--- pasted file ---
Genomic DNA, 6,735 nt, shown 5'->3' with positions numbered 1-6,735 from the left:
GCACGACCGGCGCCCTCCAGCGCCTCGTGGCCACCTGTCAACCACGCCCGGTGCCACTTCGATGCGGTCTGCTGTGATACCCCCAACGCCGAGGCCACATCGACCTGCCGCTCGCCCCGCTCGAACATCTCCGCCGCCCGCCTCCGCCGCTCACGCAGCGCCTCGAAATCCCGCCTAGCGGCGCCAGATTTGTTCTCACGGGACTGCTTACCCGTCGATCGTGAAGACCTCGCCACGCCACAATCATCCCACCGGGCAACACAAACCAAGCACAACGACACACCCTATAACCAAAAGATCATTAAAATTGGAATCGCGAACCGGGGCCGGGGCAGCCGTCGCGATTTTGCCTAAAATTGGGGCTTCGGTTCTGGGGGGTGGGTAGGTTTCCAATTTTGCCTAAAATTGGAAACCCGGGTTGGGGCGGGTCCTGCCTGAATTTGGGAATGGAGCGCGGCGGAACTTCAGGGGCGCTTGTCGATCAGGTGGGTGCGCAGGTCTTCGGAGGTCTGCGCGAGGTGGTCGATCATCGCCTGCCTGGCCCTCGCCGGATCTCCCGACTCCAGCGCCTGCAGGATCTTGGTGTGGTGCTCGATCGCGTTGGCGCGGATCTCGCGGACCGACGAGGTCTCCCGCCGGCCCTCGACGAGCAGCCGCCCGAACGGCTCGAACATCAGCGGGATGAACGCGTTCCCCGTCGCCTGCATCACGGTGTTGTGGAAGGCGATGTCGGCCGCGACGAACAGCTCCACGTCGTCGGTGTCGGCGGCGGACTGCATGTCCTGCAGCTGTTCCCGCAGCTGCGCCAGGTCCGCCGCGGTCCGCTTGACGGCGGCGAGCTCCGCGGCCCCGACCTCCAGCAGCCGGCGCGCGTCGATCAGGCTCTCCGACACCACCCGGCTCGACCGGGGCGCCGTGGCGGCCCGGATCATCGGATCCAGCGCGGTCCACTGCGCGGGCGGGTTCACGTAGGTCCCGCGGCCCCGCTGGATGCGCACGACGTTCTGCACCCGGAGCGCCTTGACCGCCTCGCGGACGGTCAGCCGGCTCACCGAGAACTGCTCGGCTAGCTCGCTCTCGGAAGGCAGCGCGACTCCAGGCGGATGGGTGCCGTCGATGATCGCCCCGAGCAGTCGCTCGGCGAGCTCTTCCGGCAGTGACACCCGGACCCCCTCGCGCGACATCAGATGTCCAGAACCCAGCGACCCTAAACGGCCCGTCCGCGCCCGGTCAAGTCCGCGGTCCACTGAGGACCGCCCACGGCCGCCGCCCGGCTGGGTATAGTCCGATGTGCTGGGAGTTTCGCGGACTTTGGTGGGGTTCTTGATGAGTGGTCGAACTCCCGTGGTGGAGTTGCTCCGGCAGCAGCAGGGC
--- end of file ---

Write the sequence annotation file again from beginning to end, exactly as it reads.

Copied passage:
Genomic DNA, 6,735 nt, shown 5'->3' with positions numbered 1-6,735 from the left:
GCACGACCGGCGCCCTCCAGCGCCTCGTGGCCACCTGTCAACCACGCCCGGTGCCACTTCGATGCGGTCTGCTGTGATACCCCCAACGCCGAGGCCACATCGACCTGCCGCTCGCCCCGCTCGAACATCTCCGCCGCCCGCCTCCGCCGCTCACGCAGCGCCTCGAAATCCCGCCTAGCGGCGCCAGATTTGTTCTCACGGGACTGCTTACCCGTCGATCGTGAAGACCTCGCCACGCCACAATCATCCCACCGGGCAACACAAACCAAGCACAACGACACACCCTATAACCAAAAGATCATTAAAATTGGAATCGCGAACCGGGGCCGGGGCAGCCGTCGCGATTTTGCCTAAAATTGGGGCTTCGGTTCTGGGGGGTGGGTAGGTTTCCAATTTTGCCTAAAATTGGAAACCCGGGTTGGGGCGGGTCCTGCCTGAATTTGGGAATGGAGCGCGGCGGAACTTCAGGGGCGCTTGTCGATCAGGTGGGTGCGCAGGTCTTCGGAGGTCTGCGCGAGGTGGTCGATCATCGCCTGCCTGGCCCTCGCCGGATCTCCCGACTCCAGCGCCTGCAGGATCTTGGTGTGGTGCTCGATCGCGTTGGCGCGGATCTCGCGGACCGACGAGGTCTCCCGCCGGCCCTCGACGAGCAGCCGCCCGAACGGCTCGAACATCAGCGGGATGAACGCGTTCCCCGTCGCCTGCATCACGGTGTTGTGGAAGGCGATGTCGGCCGCGACGAACAGCTCCACGTCGTCGGTGTCGGCGGCGGACTGCATGTCCTGCAGCTGTTCCCGCAGCTGCGCCAGGTCCGCCGCGGTCCGCTTGACGGCGGCGAGCTCCGCGGCCCCGACCTCCAGCAGCCGGCGCGCGTCGATCAGGCTCTCCGACACCACCCGGCTCGACCGGGGCGCCGTGGCGGCCCGGATCATCGGATCCAGCGCGGTCCACTGCGCGGGCGGGTTCACGTAGGTCCCGCGGCCCCGCTGGATGCGCACGACGTTCTGCACCCGGAGCGCCTTGACCGCCTCGCGGACGGTCAGCCGGCTCACCGAGAACTGCTCGGCTAGCTCGCTCTCGGAAGGCAGCGCGACTCCAGGCGGATGGGTGCCGTCGATGATCGCCCCGAGCAGTCGCTCGGCGAGCTCTTCCGGCAGTGACACCCGGACCCCCTCGCGCGACATCAGATGTCCAGAACCCAGCGACCCTAAACGGCCCGTCCGCGCCCGGTCAAGTCCGCGGTCCACTGAGGACCGCCCACGGCCGCCGCCCGGCTGGGTATAGTCCGATGTGCTGGGAGTTTCGCGGACTTTGGTGGGGTTCTTGATGAGTGGTCGAACTCCCGTGGTGGAGTTGCTCCGGCAGCAGCAGGGC